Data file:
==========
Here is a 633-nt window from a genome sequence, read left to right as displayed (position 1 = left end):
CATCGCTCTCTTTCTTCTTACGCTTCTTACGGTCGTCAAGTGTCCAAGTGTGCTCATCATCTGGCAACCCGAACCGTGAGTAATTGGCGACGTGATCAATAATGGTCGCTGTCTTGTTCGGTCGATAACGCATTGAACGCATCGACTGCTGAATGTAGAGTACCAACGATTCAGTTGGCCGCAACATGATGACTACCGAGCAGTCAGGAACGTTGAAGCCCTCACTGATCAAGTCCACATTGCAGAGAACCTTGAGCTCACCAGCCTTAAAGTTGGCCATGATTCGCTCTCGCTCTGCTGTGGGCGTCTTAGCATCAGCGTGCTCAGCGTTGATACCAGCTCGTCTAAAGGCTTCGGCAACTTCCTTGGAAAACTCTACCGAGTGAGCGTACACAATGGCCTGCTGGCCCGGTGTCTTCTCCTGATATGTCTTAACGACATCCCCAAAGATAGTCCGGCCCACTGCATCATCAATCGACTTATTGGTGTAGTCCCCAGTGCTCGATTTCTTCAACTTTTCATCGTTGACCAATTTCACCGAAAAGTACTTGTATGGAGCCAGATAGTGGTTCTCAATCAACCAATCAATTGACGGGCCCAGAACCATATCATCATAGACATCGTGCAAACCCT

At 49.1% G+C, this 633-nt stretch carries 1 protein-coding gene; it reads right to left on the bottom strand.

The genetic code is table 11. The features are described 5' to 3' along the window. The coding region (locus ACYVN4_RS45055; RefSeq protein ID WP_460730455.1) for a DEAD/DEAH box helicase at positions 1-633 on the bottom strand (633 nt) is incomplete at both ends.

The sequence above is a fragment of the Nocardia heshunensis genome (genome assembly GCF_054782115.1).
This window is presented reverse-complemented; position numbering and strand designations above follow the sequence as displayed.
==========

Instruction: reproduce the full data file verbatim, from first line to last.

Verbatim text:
Here is a 633-nt window from a genome sequence, read left to right as displayed (position 1 = left end):
CATCGCTCTCTTTCTTCTTACGCTTCTTACGGTCGTCAAGTGTCCAAGTGTGCTCATCATCTGGCAACCCGAACCGTGAGTAATTGGCGACGTGATCAATAATGGTCGCTGTCTTGTTCGGTCGATAACGCATTGAACGCATCGACTGCTGAATGTAGAGTACCAACGATTCAGTTGGCCGCAACATGATGACTACCGAGCAGTCAGGAACGTTGAAGCCCTCACTGATCAAGTCCACATTGCAGAGAACCTTGAGCTCACCAGCCTTAAAGTTGGCCATGATTCGCTCTCGCTCTGCTGTGGGCGTCTTAGCATCAGCGTGCTCAGCGTTGATACCAGCTCGTCTAAAGGCTTCGGCAACTTCCTTGGAAAACTCTACCGAGTGAGCGTACACAATGGCCTGCTGGCCCGGTGTCTTCTCCTGATATGTCTTAACGACATCCCCAAAGATAGTCCGGCCCACTGCATCATCAATCGACTTATTGGTGTAGTCCCCAGTGCTCGATTTCTTCAACTTTTCATCGTTGACCAATTTCACCGAAAAGTACTTGTATGGAGCCAGATAGTGGTTCTCAATCAACCAATCAATTGACGGGCCCAGAACCATATCATCATAGACATCGTGCAAACCCT

At 49.1% G+C, this 633-nt stretch carries 1 protein-coding gene; it reads right to left on the bottom strand.

The genetic code is table 11. The features are described 5' to 3' along the window. The coding region (locus ACYVN4_RS45055; RefSeq protein ID WP_460730455.1) for a DEAD/DEAH box helicase at positions 1-633 on the bottom strand (633 nt) is incomplete at both ends.

The sequence above is a fragment of the Nocardia heshunensis genome (genome assembly GCF_054782115.1).
This window is presented reverse-complemented; position numbering and strand designations above follow the sequence as displayed.